Much to chew over before mulching
The soil has finally dried out a little and the weeds have not yet begun their yearly onslaught; a combination that means mulching time has finally arrived. Mulch is any product that is applied to the soil surface to suppress weeds, stabilize soil temperatures, and stave off moisture loss. There are many different mulches on the market, each of which have their own positives and negatives.
Here is the skinny on a few popular mulching products.
Aged manures: I use manure as mulch on my perennial gardens and vegetables. In order to avoid possible pathogen exposure, be sure any animal manure you use is fully composted and a minimum of a year old. And use only manures from animals with a primarily vegetarian diet. Think horse, cow and sheep. Be warned, though, that manure can contain a lot of weed seeds and always wear gloves while working with it. The nutrient content and pH of manure depends on the type of animal and the bedding used to house them. In general, animal manures contain small amounts of nitrogen, potassium and phosphorous, as well as many trace nutrients.
Compost: A personal favorite, finished compost is useful for many different reasons. It's always available from either your own pile or for purchase, and it's often quite affordable. Compost adds more organic matter back to the soil faster than other products and it often comes with a slight nitrogen charge to boost your plants. I also like how easily it spreads since its fine particles sift down around the plants rather than burying them. The pH of compost averages between 6.0 and 8.0, though its ingredients do impact the pH of the finished product. On average, compost contains 50 percent organic matter and moderate amounts of both macro- and micro-nutrients. Composts containing biosolids (sewage sludge) can be too high in nitrogen and should be avoided as a mulching product to prevent nitrogen burn.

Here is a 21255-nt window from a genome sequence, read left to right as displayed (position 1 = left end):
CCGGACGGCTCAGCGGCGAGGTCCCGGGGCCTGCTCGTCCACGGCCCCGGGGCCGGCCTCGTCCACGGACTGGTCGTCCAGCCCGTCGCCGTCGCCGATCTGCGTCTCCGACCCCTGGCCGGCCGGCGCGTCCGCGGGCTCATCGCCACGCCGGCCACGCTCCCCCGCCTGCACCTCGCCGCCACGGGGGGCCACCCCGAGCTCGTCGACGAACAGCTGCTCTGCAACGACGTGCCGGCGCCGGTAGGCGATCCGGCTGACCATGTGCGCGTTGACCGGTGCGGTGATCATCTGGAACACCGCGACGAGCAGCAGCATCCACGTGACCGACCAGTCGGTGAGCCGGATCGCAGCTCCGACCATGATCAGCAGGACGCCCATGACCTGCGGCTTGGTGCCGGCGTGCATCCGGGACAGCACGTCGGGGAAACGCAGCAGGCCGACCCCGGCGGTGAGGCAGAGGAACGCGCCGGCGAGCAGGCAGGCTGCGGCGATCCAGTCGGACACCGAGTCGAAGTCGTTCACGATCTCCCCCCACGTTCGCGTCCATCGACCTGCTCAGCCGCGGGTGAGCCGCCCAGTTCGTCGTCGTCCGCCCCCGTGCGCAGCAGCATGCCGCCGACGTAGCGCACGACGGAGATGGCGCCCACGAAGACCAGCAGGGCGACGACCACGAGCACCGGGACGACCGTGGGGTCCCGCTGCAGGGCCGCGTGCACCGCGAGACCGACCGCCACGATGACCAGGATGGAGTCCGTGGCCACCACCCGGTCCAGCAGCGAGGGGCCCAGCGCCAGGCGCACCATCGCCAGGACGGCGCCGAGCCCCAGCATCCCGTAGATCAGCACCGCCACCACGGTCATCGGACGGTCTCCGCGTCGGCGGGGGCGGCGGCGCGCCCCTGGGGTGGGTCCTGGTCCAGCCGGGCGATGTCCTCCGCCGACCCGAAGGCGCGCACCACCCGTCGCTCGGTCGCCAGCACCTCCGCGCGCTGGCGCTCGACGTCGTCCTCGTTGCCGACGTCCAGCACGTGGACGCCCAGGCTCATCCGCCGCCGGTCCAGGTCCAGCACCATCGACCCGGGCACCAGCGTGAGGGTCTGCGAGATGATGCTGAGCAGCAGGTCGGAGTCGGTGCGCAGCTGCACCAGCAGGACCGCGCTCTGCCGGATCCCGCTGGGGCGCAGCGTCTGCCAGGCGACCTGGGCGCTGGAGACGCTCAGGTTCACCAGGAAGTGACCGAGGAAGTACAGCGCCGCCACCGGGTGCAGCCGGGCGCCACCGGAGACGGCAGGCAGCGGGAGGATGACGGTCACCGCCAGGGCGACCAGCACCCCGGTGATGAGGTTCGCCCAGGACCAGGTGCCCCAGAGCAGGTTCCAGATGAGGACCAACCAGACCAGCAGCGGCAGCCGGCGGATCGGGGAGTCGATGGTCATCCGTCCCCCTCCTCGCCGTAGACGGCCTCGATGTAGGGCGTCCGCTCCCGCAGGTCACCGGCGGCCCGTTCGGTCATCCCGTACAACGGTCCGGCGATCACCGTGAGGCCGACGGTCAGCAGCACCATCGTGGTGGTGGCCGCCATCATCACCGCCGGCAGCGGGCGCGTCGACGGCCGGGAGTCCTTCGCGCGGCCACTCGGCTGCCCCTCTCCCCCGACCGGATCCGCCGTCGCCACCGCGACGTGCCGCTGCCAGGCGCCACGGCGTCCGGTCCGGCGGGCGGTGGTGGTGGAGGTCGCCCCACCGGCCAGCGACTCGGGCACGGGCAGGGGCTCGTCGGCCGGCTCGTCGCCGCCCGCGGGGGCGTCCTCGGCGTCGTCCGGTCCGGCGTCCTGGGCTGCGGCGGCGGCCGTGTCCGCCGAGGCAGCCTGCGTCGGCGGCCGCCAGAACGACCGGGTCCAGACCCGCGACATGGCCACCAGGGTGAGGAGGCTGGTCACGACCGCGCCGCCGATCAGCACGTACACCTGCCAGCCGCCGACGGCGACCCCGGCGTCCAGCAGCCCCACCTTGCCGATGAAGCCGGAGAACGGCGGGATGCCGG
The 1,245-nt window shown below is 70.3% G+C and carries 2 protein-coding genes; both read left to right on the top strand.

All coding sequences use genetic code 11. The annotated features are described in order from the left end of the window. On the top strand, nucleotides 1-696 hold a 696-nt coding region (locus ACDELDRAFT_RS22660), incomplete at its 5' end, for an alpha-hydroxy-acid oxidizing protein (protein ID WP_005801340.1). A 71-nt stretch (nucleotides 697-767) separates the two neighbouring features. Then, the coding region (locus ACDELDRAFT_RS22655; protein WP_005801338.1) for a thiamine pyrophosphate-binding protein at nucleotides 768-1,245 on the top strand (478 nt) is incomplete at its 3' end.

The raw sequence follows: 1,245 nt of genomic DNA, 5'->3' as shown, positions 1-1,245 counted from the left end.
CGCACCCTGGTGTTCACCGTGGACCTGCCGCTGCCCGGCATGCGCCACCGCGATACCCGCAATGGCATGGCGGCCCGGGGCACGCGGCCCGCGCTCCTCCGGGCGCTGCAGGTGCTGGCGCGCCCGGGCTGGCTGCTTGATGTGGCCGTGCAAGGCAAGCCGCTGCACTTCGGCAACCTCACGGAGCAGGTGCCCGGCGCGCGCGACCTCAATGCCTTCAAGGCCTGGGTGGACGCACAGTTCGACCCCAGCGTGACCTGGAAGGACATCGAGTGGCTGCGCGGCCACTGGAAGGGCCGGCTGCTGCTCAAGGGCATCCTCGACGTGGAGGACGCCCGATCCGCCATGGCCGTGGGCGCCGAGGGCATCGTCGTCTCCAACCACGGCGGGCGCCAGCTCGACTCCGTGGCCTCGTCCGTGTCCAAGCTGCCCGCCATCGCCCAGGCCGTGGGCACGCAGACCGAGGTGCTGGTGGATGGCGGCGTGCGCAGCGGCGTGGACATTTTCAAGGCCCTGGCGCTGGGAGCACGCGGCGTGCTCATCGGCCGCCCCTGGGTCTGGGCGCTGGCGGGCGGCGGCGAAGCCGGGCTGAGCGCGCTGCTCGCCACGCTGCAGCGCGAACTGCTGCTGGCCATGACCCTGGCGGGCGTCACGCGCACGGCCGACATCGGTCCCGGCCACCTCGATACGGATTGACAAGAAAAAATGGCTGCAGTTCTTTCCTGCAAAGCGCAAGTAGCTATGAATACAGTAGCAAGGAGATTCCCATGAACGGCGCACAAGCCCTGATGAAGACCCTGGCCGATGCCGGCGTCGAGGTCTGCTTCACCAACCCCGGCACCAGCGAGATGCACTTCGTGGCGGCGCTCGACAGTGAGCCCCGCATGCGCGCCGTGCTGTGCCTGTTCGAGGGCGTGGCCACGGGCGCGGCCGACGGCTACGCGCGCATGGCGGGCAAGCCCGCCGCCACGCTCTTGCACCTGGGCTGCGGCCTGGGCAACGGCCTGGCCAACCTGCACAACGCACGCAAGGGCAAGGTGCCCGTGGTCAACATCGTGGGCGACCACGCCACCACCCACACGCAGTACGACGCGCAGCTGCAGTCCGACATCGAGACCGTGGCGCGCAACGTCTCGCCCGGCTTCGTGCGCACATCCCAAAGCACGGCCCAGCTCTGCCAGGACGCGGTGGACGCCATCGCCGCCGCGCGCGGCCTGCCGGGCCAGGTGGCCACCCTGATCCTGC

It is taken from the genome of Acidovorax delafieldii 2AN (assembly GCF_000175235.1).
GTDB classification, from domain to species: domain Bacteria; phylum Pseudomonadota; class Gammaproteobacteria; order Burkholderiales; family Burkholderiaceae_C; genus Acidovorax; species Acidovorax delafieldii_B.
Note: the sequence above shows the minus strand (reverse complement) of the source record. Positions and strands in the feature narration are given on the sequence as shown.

Straw: I use straw in my vegetable garden because it's inexpensive, easy to apply and takes a season or more to fully break down. I use it to mulch the walkways and larger vegetable plants like tomatoes and peppers. It also works well beneath cucumber and melon vines, where it helps keep the developing fruits off the soil and away from pests and diseases. Spreading a few layers of newspaper beneath the straw serves to prevent weeds even more, especially in the pathways.
Shredded bark or hardwood: Though dyed bark mulches should be avoided as they are often made from possibly contaminated recycled wood products and do not break down to add organic matter to the soil, uncolored shredded wood products are a great mulching option. I like to use shredded bark around my “woody” plant material like trees and shrubs. Many landscape suppliers have single-, double-, and even triple-shredded wood products. While single-shredded lasts longer, it's coarser in appearance than the finely graded triple-shredded mulches. Choose whichever suits your gardening style. Be warned, though, that shredded bark mulches are in a fresh state and, unlike finished compost, they are actively decomposing. As wood-mulching products decompose they do indeed “steal” a little nitrogen from the soil and, though this nitrogen is eventually returned when decomposition is complete, it can cause a temporary lack of nitrogen in the top few inches of the soil beneath. Not a big deal around deeper-rooted trees and shrubs, but with more shallow-rooted perennials, annuals and veggies, this may cause a nitrogen deficiency in some plants.
Leaf mold or leaf compost: This type of compost is comprised of a single ingredient: leaves. It can be made commercially from municipally collected leaves or at home from leaves collected on your own property each autumn. Leaf compost is a favorite for its friable, loose texture and lack of weed seeds. Though it is fairly low in nutrients, the amount of organic matter leaf compost adds to the soil is substantial. I use it over my entire vegetable garden as well as in many of my perennial beds. It was once thought that the types of leaves used to make the compost influenced the finished product's pH and nutrient levels, but some recent studies have confirmed that the pH and nutrient content of leaf compost is fairly stable, regardless of what types of leaves were used in its creation.
Horticulturist Jessica Walliser co-hosts “The Organic Gardeners” at 7 a.m. Sundays on KDKA Radio. She is the author of several gardening books, including “Grow Organic” and “Good Bug, Bad Bug.” Her website is www.jessicawalliser.com.
Send your gardening or landscaping questions to firstname.lastname@example.org or The Good Earth, 503 Martindale St., 3rd Floor, D.L. Clark Building, Pittsburgh, PA 15212.